Crestview police honor fallen and current officers

Peace Officers Memorial Day ceremony is brief but solemn

Brian Hughes/Special to the News Bulletin/USA TODAY NETWORK NETWORK

CRESTVIEW — As far as official ceremonies go, Thursday’s Crestview Police Department observance of Peace Officers Memorial Day was relatively short, but few ceremonies have been as solemn.

Crestview Mayor JB Whitten reads a proclamation designating Police Week in Crestview during the Remembrance at the Pole ceremony Thursday. Observing are Senior Police Chaplain Mark Broadhead, Chaplain Harry Tomlin, Police Chief Stephen McCosker and Chaplain Edwin Stallworth.

Remembrance at the Pole, held at the flagpole outside the Whitehurst Municipal Building that houses the CPD, was conducted primarily by the agency’s chaplains and was over in about 15 minutes.

But that meaningful quarter of an hour allowed plenty of time to reflect on the rigors and challenges of being a police officer in America, as well as to honor local officers who’ve fallen in the line of duty and to praise the supportive community local officers find in Crestview.

“If you put on the news, there’s no way you’d put on the uniform” of a police officer, Police Chief Stephen McCosker said. “But if you walk down Main Street and talk to the people of Crestview, you have no problem wearing the uniform.”

Crestview Police Chief Stephen McCosker reads a list of fallen Okaloosa County law enforcement officers during a Peace Officers Memorial Day ceremony Thursday.

Mayor JB Whitten drew applause from the more than 40 attendees, more than half of whom were law officers, when he said, “We appreciate what you do and we’re always going to stand behind you.”

The mayor then read a proclamation, previously presented at the May 10 City Council meeting, declaring May 10-15 as Police Week in Crestview.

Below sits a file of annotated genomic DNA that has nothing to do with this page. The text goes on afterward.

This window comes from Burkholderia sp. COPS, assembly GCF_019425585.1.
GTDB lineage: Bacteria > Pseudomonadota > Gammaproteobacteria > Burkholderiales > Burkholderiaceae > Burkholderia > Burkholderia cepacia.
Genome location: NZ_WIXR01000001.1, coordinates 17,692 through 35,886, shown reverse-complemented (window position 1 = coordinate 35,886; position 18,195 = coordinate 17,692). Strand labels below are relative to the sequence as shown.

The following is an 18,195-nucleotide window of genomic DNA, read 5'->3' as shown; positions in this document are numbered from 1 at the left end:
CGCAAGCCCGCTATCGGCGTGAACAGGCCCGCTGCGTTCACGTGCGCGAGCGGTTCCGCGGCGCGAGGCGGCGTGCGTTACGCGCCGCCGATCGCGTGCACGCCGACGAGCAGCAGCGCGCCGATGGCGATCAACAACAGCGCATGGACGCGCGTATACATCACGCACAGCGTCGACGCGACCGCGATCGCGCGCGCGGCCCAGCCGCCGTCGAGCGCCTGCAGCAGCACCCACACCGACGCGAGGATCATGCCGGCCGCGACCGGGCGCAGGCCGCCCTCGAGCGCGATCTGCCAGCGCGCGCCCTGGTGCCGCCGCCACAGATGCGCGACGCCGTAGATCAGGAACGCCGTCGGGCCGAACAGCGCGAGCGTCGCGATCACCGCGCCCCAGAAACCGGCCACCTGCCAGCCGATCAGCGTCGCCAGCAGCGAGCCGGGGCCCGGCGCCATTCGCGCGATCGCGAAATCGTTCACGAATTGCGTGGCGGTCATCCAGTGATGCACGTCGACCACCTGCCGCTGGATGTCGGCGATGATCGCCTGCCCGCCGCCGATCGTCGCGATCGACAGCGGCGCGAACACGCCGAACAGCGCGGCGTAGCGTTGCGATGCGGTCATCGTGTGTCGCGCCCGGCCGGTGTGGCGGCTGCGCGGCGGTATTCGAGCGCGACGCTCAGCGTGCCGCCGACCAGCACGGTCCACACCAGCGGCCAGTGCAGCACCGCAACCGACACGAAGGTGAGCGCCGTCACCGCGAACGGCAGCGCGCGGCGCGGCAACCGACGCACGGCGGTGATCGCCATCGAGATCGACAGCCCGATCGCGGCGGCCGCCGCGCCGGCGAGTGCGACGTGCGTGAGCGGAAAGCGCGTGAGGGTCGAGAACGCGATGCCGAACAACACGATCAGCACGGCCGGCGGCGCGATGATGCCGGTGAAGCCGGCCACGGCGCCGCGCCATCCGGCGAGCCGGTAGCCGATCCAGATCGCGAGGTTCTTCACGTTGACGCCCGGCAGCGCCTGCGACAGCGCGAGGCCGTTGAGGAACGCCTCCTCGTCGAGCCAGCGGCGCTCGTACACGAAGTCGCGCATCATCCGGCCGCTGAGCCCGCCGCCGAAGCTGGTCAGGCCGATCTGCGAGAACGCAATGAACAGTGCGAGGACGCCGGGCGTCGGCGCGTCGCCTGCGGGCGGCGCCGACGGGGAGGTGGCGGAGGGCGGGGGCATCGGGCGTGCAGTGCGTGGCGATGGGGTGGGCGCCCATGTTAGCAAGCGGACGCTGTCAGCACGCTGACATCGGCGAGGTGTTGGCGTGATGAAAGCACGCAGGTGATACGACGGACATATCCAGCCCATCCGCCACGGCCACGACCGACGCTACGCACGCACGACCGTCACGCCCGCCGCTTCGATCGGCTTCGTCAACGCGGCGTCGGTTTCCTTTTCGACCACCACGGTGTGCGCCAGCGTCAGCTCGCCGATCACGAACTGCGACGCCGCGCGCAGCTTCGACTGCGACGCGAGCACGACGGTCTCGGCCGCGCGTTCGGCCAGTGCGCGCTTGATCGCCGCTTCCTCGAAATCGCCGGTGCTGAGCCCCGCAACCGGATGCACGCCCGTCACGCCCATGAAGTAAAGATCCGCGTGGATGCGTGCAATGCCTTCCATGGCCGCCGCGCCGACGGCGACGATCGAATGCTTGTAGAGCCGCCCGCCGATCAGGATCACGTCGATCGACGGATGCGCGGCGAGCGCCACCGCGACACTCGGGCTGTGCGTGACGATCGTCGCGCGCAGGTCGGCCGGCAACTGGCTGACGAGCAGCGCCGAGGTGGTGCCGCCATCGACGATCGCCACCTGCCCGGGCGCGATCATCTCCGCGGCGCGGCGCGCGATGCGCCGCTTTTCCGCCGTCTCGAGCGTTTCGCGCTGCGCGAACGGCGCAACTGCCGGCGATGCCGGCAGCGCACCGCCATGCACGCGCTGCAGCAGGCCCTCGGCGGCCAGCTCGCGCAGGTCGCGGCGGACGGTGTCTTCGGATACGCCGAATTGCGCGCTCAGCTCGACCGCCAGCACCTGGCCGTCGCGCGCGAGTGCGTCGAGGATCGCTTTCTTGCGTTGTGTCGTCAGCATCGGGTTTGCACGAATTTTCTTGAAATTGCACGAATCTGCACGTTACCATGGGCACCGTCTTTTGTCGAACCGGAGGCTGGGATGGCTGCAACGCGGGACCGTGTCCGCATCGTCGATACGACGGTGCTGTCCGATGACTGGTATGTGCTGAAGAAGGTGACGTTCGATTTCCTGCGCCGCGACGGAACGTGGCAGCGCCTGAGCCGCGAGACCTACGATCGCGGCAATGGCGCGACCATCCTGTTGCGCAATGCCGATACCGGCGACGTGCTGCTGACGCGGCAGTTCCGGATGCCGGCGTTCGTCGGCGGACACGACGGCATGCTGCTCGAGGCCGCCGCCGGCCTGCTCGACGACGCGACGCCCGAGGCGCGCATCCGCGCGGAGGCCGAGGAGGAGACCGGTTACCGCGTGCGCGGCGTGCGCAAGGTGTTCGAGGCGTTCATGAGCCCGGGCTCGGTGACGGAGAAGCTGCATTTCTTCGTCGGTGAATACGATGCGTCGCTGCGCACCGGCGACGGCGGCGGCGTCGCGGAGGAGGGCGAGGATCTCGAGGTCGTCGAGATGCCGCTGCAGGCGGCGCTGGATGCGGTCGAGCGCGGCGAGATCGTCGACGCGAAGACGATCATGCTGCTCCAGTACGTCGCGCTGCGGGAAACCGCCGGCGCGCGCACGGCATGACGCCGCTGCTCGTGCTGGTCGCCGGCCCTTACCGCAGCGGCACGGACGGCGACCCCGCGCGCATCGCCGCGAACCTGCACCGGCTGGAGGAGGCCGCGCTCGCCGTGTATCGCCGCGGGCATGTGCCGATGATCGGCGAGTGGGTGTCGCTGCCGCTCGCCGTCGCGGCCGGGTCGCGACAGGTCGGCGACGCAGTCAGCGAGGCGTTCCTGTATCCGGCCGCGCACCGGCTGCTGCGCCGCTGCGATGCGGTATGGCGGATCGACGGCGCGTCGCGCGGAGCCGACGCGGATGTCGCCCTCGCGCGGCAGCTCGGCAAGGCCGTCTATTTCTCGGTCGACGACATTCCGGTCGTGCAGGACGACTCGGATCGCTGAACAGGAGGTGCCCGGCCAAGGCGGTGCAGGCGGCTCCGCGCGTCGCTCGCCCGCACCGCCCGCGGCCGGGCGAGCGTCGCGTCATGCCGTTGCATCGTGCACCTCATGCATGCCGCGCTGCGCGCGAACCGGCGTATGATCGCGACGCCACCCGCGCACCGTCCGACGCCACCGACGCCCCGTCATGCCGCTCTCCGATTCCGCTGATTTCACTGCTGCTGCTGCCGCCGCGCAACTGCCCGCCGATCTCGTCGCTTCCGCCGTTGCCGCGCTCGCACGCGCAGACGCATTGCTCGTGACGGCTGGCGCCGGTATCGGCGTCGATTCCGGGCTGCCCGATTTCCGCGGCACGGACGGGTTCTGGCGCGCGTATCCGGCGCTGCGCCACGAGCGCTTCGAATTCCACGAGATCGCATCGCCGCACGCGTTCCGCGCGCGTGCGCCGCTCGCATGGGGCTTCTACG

“It is important that all citizens know and understand the problems, duties and responsibilities of their police department, and that members of our police department recognize their duty to serve the people by safeguarding life and property, by protecting them against violence or disorder, and by protecting the innocent against deception and the weak against oppression or intimidation,” Whitten’s proclamation read in part.

Members of the Crestview Citizens Police Academy Alumni group serve refreshments Thursday following the Crestview Police Department’s Remembrance at the Pole ceremony.

The chief’s recital of the names of the county’s nine fallen officers, beginning with Okaloosa County Sheriff John Monroe Summerlin, whose end of watch was Jan. 21, 1921, reminded the public and officers of the hazards police face daily.

“We thank you for our life, our liberty and our pursuit of happiness,” Chaplain Edwin Stallworth said during his opening invocation, invoking the Almighty as much as CPD's officers.

“I have no problem recruiting young men and women to serve as Crestview police officers, because they know how they’ll be treated in the community,” McCosker said.

Following the ceremony, the assembly was invited to enjoy breakfast treats in the Warriors Hall lobby, courtesy of the Crestview Citizens Police Academy Alumni support group. 

In addition to doughnuts and muffins, blue light bulbs were available for residents to put in their porch lights to honor law enforcement officers throughout May, which is considered Law Enforcement Month.